Mobile phone video taken in the moments immediately following the terrorist attack in Brussels shows people running in a smoky airport terminal.
Dust settles on an empty stroller.
We watch a mother hug her young son, fear and worry in her eyes.
Sadly, scenes like what I’ve described above are becoming the new normal. Since June 2014, ISIS has carried out 75 attacks in 20 countries, killing at least 1,280 innocent people. While the majority of these attacks have occurred in the Middle East, ISIS is increasingly targeting the large cities and suburban areas of Europe and North America.
That the West continues to grapple with adequate and decisive responses to terrorism after decades of embracing moral relativism shouldn’t surprise us. After all, how can one describe what happened in Paris, San Bernardino and Brussels when so many have largely rejected the concepts of good and evil?
How does a culture that continues to place man in the center of all things reconcile something as irrational as suicide bombers?
The reality is our culture can’t make sense of what’s happening without a Christian worldview. All of our sophistication and post-Christian philosophies can’t begin to answer the tough questions or provide adequate solutions that come up when terror hits close to home.
I’m reminded of something that the late Focus board member and pastor Dr. Adrian Rogers once said when commenting on the scourge of sin in the world.
“Life is short,” he said. “Death is sure. Sin [is] the curse. Christ is the cure.”
Indeed, I do not profess to be a trained theologian, but I know there is no problem in the world that cannot be solved by Jesus. And so, in times like these, in the midst of Holy Week, how are we, as Christians, supposed to respond?
First, I think we need to speak with clarity. For too long many of us have feared the contempt of the sophisticated world and watered down how we communicate what we believe. Sometimes we talk about the “mistakes” of humanity. We’ve looked at evil and pointed to poverty as a cause.
However, the problem isn’t that Muslim jihadists lack jobs or opportunities. The problem is original sin, and that’s a condition all of us share.
Secondly, as I indicated, we must present Jesus as the ultimate answer. Two thousand years ago when some people came to Jesus bringing news of a couple of disastrous “current events” – Galileans slaughtered by Pilate’s Roman soldiers in the Temple, and the collapse of a tower in Siloam that killed 18 people – Jesus calmly directed their focus to the question of their relationship with God and their eternal destiny. He told them, “Unless you repent, you will all likewise perish” (Luke 13:1-5).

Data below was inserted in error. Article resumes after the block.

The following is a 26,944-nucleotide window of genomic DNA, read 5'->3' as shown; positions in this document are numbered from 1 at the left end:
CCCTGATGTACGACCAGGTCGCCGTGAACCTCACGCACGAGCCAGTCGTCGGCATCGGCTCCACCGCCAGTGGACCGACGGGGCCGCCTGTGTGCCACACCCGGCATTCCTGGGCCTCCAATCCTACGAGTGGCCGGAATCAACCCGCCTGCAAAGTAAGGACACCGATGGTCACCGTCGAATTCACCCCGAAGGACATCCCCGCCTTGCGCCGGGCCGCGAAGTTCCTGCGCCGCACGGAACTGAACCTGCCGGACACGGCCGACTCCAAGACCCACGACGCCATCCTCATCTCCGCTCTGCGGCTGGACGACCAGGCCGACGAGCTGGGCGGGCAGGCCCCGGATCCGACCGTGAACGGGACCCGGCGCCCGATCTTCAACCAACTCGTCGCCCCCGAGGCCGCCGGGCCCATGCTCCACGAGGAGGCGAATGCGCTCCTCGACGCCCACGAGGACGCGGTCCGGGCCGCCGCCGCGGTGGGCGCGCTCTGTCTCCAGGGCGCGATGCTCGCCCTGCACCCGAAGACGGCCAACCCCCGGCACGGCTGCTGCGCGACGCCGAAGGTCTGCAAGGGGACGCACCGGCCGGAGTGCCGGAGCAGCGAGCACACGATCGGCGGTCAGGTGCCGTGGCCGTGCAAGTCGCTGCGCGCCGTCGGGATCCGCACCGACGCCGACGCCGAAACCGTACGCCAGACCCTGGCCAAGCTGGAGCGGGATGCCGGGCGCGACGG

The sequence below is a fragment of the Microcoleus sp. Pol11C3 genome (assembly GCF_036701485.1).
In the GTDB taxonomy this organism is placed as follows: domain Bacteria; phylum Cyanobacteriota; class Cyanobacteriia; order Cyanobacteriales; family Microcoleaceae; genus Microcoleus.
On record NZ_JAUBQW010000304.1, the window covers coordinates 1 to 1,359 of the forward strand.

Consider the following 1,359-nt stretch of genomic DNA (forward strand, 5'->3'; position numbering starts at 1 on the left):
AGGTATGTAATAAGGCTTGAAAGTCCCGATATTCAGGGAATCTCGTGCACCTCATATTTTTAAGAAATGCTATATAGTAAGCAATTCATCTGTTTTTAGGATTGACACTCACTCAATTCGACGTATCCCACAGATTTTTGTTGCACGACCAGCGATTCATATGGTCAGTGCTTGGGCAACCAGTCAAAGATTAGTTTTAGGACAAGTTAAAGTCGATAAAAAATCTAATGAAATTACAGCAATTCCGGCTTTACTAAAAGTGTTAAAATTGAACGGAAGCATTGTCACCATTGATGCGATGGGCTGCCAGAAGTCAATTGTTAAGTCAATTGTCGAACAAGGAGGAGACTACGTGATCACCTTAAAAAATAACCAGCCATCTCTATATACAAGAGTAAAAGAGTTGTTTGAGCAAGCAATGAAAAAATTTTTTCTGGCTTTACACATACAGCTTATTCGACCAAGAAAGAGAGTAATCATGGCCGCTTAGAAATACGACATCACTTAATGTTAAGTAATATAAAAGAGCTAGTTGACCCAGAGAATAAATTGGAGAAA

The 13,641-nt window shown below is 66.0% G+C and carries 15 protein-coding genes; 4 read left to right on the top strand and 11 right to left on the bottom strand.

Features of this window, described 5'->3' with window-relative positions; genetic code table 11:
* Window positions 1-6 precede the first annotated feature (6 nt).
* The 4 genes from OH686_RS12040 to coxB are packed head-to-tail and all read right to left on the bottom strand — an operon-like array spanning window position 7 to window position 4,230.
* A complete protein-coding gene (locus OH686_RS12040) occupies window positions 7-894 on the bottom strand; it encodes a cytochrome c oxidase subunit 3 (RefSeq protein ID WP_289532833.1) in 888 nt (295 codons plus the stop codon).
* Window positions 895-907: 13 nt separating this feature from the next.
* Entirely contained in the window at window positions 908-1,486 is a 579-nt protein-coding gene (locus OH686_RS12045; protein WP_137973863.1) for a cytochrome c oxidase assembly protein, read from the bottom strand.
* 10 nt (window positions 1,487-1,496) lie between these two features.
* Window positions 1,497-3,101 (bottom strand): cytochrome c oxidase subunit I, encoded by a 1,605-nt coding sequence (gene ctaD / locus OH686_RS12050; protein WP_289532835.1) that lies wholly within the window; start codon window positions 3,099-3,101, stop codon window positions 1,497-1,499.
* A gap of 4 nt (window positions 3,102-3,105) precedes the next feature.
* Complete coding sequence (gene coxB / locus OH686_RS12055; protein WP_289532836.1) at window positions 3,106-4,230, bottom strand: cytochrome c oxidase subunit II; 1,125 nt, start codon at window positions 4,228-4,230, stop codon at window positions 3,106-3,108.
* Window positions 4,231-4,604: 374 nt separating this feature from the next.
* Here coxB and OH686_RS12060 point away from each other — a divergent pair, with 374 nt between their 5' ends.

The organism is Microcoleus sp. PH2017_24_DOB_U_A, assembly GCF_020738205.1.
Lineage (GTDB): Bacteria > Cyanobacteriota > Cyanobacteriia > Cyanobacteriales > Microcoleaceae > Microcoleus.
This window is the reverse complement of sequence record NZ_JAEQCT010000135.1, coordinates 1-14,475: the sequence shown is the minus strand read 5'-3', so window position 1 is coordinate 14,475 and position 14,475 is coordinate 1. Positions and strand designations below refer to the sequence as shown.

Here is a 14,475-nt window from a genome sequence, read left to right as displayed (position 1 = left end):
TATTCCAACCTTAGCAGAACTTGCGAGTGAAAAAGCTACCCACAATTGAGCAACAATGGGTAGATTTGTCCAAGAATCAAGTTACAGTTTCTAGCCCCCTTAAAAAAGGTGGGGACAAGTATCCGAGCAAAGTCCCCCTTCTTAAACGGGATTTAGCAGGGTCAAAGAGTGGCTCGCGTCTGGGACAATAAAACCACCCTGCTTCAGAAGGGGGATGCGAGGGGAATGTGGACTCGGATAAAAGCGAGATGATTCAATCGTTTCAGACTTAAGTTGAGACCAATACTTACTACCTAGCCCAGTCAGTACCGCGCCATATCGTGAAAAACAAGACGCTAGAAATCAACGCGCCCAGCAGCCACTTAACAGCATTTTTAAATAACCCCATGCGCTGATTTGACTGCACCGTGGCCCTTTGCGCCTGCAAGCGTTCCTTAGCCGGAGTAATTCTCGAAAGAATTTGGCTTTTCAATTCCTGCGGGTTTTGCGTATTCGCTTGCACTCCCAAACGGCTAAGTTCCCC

Given the seemingly rational world we live in, it may be tempting to shy away from the supernatural elements of our faith. But the truth is only Jesus Christ can save us from our sin and make us right with God.
Finally, we need to share how the story ends. When we look back at the story of humanity, we see there is nothing new under the sun. At every stage of history, there has been bloodshed, civil unrest, racial and national rivalries, “war and rumor of wars.”
But even when things look their bleakest, the old saying rings true: it’s always darkest before the dawn.
We see this during Holy Week. Jesus’ triumphal entry into Jerusalem occurred in the midst of political turmoil and violence. But instead of overcoming and conquering all these negative forces, Jesus was seemingly destroyed by them.
But that wasn’t the end of the story, because after the blackness of Friday and the blank confusion of Saturday came the resurrection of Sunday.
So let’s remember that for those of us who belong to Christ, no matter how bleak our present situation becomes, we will never be consumed by it. We can confidently live by the hope we celebrate on Easter Sunday, that we serve a living Lord who has vanquished evil and conquered death.
I hope the reality of Jesus’ resurrection gives you hope during these Holy Week observances. But more than that, I hope you share your hope with those who don’t yet know Jesus.
Do you and your family enjoy certain Holy Week traditions? Please share them below. I know many moms and dads are always looking for new ideas to help communicate the eternal truths of the faith.
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